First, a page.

“Though all kinds of government be improved on in modern times, yet monarchical government seems to have made the greatest advance to perfection. It may now be affirmed of civilized monarchies, what was formerly said of republics alone, that they are a government of laws, not of men, They are found susceptible of order, method, and constancy to a surprising degree. Property is there secure, industry is encouraged the arts flourish and the prince lives among his subjects like a father among his children.”

And, he added, there are more sources of degeneracy to be found in free governments like England than in France, which was then, in Hume’s estimation, the most perfect model of pure monarchy, a judgment which Sir Henry Maine pronounced to be quite lacking in the essential elements of truth.

A little later Turgot defended monarchy as a form of government which was peculiarly adapted to the promotion of the general happiness and welfare of mankind, since a monarch did not and could not have any interest in making bad laws or in governing his people except for their own good.

Our estimate of the value of monarchy cannot, however, be based upon the mere Opinions of those who, like Turgot, were at the time its apologists or servants, or who, like Hume, wrote in an age when it Was the almost universally accepted form of government and when it had few antagonists. It must be examined in  light of both reason and experience and on the basis of sound tests as to what constitutes good government.

In passing judgment upon its merits it is also necessary to distinguish between the forms which monarchy may take or has taken in the past namely, the absolute type in which the monarch is the sole source of power and actually governs and the limited type in which he is merely the titular sovereign, restricted by constitutional limitations and actually governs through the agency of, ministers who are responsible to the legislature or one chamber of it for their acts and policies.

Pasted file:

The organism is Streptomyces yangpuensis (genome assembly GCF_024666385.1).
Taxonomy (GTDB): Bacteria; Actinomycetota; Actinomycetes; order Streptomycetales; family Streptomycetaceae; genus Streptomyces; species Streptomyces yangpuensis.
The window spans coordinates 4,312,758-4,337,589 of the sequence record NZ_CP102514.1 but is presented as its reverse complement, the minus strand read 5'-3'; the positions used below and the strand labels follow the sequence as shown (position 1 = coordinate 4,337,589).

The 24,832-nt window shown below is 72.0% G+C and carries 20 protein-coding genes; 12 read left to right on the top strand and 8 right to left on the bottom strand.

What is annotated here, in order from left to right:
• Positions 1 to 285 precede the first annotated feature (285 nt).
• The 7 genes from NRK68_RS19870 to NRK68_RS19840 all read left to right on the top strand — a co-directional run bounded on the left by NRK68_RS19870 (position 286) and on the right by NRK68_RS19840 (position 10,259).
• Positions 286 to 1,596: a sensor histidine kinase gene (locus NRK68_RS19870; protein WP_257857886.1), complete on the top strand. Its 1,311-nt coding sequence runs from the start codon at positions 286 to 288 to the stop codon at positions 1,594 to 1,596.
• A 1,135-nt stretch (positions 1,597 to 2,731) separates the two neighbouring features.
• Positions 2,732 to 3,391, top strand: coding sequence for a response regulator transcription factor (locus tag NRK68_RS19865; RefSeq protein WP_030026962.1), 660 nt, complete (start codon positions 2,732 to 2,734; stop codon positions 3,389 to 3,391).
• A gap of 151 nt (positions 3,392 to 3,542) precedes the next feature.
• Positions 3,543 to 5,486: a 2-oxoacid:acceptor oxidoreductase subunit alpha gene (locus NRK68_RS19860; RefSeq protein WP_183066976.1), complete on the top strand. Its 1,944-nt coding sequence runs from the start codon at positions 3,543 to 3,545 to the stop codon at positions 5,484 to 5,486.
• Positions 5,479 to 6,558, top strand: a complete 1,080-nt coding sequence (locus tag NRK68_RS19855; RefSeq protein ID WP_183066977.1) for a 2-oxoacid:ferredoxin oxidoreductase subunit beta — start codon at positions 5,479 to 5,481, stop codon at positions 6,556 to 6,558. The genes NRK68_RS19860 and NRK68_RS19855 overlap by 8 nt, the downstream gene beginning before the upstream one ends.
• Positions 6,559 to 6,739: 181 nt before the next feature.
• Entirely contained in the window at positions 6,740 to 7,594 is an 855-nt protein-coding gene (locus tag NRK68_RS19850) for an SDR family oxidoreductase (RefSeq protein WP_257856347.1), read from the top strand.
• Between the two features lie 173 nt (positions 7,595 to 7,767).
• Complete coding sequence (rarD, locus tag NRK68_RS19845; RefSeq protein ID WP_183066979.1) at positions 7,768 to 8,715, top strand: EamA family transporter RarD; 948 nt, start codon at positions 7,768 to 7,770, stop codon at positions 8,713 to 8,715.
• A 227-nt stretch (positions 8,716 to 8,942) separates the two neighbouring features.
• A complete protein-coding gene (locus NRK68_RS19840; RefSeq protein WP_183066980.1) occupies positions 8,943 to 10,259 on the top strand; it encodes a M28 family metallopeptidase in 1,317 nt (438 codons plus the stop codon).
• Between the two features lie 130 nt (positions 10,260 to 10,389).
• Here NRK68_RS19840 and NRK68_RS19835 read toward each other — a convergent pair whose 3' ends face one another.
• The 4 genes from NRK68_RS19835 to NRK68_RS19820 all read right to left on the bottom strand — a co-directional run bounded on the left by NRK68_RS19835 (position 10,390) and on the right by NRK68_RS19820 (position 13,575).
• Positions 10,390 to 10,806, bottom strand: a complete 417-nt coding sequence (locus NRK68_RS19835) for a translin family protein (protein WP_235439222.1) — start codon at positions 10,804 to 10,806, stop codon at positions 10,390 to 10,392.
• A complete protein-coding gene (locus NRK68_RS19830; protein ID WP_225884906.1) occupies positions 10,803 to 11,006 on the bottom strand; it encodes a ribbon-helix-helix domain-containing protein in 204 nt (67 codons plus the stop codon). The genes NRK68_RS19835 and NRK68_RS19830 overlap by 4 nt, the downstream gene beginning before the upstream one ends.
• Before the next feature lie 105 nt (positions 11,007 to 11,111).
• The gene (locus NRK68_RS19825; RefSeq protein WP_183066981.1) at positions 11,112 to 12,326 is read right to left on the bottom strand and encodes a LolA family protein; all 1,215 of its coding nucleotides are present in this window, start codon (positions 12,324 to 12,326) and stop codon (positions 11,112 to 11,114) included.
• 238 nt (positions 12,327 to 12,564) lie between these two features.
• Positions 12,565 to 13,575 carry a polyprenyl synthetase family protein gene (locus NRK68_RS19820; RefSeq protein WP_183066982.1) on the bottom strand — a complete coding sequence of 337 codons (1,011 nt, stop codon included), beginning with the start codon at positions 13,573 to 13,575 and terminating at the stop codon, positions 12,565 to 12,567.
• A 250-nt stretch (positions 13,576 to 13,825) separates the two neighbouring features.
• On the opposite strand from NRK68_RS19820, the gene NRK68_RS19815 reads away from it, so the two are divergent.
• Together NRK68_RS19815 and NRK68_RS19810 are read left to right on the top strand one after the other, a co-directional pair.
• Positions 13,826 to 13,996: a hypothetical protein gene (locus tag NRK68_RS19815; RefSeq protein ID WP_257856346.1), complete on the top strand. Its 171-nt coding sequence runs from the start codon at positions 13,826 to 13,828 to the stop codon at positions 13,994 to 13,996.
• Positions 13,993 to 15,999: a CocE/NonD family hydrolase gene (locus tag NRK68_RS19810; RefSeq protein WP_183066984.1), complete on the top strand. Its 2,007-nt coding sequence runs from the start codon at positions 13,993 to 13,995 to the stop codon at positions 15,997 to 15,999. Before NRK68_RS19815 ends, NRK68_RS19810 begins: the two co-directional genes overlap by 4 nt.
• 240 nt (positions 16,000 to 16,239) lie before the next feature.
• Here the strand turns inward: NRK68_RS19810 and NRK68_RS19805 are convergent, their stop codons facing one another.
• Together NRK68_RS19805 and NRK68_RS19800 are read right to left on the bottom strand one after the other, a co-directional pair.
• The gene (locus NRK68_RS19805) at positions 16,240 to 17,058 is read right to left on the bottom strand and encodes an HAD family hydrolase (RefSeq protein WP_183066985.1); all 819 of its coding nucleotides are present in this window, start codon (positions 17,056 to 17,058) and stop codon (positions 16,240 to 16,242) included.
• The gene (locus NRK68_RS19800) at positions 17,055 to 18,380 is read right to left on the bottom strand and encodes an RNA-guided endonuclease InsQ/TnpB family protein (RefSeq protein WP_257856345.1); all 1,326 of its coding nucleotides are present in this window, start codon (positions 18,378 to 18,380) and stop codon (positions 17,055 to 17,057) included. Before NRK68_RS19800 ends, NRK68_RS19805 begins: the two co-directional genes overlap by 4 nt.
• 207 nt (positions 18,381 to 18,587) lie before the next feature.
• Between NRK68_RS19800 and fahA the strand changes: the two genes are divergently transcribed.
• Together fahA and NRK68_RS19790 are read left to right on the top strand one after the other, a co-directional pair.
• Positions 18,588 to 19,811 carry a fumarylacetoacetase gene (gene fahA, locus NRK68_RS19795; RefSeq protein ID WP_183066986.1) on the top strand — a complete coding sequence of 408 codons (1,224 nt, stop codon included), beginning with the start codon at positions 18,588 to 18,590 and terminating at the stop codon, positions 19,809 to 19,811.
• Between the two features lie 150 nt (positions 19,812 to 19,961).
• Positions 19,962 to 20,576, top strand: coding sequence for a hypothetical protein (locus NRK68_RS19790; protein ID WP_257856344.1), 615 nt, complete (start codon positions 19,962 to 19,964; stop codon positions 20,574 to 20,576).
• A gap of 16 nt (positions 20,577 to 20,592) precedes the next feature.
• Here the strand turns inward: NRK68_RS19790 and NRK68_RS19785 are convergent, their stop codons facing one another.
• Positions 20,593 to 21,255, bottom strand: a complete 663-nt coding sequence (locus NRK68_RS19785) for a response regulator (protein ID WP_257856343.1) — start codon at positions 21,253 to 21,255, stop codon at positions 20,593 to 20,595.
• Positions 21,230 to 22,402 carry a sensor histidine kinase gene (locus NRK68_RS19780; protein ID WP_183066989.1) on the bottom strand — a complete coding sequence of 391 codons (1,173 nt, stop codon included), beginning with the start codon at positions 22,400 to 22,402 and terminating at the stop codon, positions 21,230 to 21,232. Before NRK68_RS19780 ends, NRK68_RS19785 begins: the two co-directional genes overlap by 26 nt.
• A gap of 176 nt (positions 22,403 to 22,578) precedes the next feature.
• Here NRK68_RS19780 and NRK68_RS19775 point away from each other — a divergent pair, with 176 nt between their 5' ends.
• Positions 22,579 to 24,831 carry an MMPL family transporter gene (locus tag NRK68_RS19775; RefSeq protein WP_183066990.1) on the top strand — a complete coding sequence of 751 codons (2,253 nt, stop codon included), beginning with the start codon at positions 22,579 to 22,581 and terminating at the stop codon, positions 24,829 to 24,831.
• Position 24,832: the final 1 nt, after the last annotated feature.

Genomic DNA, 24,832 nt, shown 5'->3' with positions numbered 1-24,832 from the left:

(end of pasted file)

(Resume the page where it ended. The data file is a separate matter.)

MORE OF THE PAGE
The first form of monarchy has been defended ,on the ground that it is a form of government which more than any other possesses the elements of strength, simplicity of organization, ability to act quickly, unity of counsel, continuity and consistency of policy, and a certain prestige in the conduct of foreign relations.

It is also claimed that the laws in an absolute monarchy are more easily enforced because the monarch has a free hand to select skilled officials and he can therefore hold them to a stricter accountability than is possible in a democracy, where they are popularly elected for definite terms and cannot be recalled or dismissed before the expiration of their fixed and limited terms.

Finally, it is claimed that monarchical government is more conducive to social justice as among the different classes of society for the reason that the monarch, not being dependent upon popular election and being himself above all parties or classes, is likely to be impartial and even sympathetic toward the masses of his subjects.

Even Rousseau, himself a radical democrat in his day,admitted that absolute monarchy was not without merits, Where such a system prevails, he said, the will of the people and the will of the prince, the public force of the state, and the individual force of the government all respond to the same motive power all the springs of the machine are in the same hand, all look to the same end.